Nigeria is not alone in train breakdowns. Last January, Greater Anglia passengers were stuck on a broken down train for more than three hours when it broke down in London. The 07:40 GMT Norwich to Liverpool Street service stopped at Forest Gate, near Stratford, at 09:30 and passengers were not transferred to another train to finish their journey until 12:30. Ironically, greater Anglia has recently introduced a new fleet of trains. So, Nigeria can claim to be in good company, although in the case of the Brits, no Chinese loan was involved.
A Greater Anglia spokesman said: “We are very sorry for the length of time that customers were caught up in this problem and the major inconvenience they have suffered as a result. Anyone who was on board should contact us for delay repay compensation”. In the Abuja-Kaduna case, nobody is talking of compensation. As usual, the passengers are just happy to be alive and grateful that kidnappers had not anticipated the breakdown, otherwise the men of the underworld would have had a great night in the office.
We do not lack company when it comes to train breakdowns, but the other countries aforementioned built the trains at home and were not dependent on any Chinese loan shrouded in secrecy, sans competitive bidding. Those other countries are also not fighting Boko Haram and bandits and kidnappers and armed robbers and hoodlums and the other shadowy gunmen…
In climes where they don’t have the privilege of being guests of armed robbers, kidnappers, hoodlums, bandits and other merchants of violence who continually remind us that we are inhabiting an ungoverned space, they complain about little inconveniences like toilets! When a Virgin train broke down for seven hours, a 54-year-old woman told the carriage: “I had to piss in the sink, which feels more civilised than the people choosing to urinate on the floors.” Virgin Trains tweeted that the issue was “damage to overhead wires between Preston and Lancaster”.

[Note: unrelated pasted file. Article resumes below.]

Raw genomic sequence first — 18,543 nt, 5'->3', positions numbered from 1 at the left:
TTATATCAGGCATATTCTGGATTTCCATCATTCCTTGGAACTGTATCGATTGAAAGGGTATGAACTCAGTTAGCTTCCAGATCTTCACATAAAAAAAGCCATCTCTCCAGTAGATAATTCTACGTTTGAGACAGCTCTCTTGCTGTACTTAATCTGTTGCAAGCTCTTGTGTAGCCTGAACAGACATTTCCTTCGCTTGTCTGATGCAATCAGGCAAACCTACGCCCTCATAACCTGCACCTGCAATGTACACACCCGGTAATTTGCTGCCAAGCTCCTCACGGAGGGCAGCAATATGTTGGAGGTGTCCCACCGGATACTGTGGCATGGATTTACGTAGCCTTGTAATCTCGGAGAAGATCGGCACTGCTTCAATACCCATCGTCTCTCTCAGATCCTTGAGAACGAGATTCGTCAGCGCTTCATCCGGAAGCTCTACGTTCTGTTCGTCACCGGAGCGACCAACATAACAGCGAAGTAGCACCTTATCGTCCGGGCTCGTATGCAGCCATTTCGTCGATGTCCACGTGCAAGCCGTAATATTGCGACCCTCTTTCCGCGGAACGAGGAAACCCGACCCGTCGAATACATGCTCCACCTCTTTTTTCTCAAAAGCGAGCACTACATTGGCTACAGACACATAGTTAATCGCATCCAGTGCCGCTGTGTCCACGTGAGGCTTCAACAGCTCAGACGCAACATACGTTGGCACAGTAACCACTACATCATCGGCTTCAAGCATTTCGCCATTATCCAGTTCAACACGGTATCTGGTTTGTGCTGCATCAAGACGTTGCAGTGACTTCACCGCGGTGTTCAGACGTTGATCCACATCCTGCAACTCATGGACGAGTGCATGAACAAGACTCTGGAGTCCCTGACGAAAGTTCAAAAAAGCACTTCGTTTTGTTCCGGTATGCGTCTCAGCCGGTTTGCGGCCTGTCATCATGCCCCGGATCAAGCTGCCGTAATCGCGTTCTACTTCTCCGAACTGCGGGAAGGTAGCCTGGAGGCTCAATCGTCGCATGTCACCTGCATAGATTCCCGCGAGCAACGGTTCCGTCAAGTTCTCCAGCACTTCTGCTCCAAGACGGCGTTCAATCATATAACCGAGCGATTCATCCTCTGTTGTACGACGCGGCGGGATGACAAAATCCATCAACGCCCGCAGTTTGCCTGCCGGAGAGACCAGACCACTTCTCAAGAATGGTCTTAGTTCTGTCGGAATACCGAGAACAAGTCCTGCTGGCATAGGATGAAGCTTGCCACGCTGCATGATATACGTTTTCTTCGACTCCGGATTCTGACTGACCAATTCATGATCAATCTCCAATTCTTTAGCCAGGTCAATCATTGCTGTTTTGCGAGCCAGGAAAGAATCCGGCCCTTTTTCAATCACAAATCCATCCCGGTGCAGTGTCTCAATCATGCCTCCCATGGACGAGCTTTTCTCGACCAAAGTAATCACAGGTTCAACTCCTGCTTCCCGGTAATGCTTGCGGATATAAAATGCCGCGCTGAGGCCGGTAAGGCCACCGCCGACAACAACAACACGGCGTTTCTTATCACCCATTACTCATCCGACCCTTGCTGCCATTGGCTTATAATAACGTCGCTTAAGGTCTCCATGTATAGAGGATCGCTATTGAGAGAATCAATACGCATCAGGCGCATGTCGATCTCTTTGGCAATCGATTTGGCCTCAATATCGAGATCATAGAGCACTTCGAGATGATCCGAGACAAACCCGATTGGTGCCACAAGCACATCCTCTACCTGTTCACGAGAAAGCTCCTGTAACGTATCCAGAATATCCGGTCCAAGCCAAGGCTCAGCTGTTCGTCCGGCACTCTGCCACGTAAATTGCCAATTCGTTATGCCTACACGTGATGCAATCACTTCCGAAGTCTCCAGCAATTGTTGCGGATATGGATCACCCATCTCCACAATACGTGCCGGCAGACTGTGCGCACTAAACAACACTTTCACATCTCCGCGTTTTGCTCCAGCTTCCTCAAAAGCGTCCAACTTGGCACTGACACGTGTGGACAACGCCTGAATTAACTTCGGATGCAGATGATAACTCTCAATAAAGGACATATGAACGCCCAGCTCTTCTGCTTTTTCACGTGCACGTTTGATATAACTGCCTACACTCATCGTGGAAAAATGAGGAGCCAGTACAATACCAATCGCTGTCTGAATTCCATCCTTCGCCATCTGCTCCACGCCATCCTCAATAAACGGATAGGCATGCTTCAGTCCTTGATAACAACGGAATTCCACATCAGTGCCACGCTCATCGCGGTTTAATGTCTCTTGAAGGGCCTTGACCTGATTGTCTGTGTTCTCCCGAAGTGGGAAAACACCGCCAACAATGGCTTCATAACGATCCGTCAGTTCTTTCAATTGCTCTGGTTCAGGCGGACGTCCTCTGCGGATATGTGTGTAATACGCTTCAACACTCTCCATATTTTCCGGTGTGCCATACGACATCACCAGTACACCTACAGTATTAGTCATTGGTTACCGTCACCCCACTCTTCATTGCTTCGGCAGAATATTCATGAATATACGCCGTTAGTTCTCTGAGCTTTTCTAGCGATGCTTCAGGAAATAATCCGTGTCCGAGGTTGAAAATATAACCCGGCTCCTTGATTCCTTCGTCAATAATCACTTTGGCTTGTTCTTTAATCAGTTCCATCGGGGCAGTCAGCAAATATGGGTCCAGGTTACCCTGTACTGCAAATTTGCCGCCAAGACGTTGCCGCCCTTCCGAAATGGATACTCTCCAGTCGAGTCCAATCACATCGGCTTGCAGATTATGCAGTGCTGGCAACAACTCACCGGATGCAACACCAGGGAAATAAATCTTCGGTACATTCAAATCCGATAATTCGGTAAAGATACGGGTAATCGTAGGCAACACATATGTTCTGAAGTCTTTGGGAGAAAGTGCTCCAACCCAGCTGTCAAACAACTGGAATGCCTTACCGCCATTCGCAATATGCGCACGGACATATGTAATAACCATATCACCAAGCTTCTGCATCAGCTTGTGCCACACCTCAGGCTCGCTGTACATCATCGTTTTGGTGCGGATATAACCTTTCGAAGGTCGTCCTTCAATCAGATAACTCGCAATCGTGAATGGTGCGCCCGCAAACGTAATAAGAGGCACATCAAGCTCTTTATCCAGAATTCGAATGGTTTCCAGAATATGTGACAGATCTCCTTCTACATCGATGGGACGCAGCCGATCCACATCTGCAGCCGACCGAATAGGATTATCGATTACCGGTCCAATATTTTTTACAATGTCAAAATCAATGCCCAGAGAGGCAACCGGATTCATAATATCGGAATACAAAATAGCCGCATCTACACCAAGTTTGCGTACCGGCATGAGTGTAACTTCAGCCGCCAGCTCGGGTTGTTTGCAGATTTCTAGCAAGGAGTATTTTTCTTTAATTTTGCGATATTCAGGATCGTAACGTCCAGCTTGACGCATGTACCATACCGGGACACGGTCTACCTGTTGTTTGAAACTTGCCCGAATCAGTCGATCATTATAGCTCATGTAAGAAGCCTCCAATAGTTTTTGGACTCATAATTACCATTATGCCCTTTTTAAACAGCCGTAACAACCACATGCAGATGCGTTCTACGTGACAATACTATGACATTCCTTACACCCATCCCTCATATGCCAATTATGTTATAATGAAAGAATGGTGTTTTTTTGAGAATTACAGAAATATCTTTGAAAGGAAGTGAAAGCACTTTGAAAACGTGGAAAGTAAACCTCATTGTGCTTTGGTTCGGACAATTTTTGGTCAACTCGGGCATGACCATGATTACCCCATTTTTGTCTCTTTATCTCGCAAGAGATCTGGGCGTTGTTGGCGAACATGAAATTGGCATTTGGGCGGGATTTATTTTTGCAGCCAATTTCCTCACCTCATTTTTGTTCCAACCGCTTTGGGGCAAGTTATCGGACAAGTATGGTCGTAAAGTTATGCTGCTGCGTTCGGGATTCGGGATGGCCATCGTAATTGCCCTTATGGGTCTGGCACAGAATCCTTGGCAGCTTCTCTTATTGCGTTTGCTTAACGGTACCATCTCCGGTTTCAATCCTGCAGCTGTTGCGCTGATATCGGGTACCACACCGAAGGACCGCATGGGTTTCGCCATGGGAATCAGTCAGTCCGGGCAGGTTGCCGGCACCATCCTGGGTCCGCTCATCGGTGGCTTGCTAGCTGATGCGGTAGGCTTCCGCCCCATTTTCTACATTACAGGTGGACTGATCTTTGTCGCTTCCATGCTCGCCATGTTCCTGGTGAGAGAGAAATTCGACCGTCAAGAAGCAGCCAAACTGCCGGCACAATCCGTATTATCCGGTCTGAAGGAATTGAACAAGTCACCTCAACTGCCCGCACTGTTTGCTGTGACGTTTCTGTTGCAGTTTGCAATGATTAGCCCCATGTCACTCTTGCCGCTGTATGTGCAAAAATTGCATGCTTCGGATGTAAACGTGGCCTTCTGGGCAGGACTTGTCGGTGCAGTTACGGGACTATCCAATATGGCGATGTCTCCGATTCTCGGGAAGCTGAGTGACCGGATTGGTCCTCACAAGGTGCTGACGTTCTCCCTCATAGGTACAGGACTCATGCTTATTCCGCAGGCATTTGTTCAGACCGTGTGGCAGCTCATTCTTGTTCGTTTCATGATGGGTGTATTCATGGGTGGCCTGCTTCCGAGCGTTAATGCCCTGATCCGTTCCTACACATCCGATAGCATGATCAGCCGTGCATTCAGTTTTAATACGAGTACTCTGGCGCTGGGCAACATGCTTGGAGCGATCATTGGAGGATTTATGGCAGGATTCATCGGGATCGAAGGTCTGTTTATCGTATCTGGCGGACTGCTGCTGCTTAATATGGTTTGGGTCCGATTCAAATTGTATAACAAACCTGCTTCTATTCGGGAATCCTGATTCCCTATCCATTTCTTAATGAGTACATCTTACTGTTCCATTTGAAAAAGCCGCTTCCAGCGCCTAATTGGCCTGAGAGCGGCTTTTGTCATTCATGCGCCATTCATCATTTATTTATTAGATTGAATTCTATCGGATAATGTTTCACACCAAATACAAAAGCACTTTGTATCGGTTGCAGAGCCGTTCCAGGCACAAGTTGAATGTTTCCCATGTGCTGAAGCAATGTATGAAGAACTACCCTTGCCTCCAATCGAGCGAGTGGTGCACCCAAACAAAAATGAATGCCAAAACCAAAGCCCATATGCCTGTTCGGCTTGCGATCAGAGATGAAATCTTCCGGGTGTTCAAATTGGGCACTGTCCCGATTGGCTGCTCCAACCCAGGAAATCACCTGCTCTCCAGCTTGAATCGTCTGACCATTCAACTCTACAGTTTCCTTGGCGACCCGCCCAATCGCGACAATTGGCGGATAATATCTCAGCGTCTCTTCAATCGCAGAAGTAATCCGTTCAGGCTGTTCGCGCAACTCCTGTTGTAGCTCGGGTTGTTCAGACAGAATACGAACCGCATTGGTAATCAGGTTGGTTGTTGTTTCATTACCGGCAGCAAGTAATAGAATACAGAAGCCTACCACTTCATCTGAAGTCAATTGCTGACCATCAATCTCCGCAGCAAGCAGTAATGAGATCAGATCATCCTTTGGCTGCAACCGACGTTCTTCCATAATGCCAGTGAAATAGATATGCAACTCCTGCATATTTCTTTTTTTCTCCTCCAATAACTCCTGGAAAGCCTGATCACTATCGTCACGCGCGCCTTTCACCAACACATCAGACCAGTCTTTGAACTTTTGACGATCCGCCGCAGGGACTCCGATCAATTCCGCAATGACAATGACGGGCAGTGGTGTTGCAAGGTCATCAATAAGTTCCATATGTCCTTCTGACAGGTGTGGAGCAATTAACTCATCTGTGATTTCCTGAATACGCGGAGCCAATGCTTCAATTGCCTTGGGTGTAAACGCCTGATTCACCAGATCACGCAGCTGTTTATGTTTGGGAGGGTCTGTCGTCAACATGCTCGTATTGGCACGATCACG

In the case of India, the country’s fastest train, the Vande Bharat Express, broke down on its first trip. Prime Minister Narendra Modi had flagged off the train the previous day. The Indian-built train was returning to the capital Delhi from the city of Varanasi after its first outing when brakes in a carriage reportedly jammed. The train reached a speed of 180km/hr (110mph) during trials.
We do not lack company when it comes to train breakdowns, but the other countries aforementioned built the trains at home and were not dependent on any Chinese loan shrouded in secrecy, sans competitive bidding. Those other countries are also not fighting Boko Haram and bandits and kidnappers and armed robbers and hoodlums and the other shadowy gunmen who have taken over our highways and may soon shift their attention to the rail tracks.
Nigerians have never been hemmed in by merchants of death as they now are. Last week, a prominent royal father, the Olufon Of Ifon in Ondo State, Oba Israel Adeusi, was killed by gun-wielding hoodlums near his domain. People no longer commute by road if they have a rail alternative like Abuja-Kaduna passengers.
It is scandalous when a transportation service procured at such great cost with borrowed funds starts breaking down from inception. If the Chinese are not embarrassed, we ought to be. And circumspection (on the part of both the executive and legislative arms of government) is the key going forward. When a man decides to swim in an unfamiliar river and a crocodile attempts to seize his leg, should he proceed to dive into that river with the hope that he will frighten the monsters of the deep? Should a train ride be a one way trip to eternity?
If Diego Maradona had been president of any country in the world, he wouldn’t have evoked as much passion as he did at his demise. He was arguably the best footballer to lace a pair of boots. My favourite tribute was the one by his co-Player of the Century, 80-year-old Pele: “I have lost a great friend and the world lost a legend,” tweeted Pele. “One day, I hope, we will play football together in heaven.”
Wole Olaoye can be reached through email@example.com.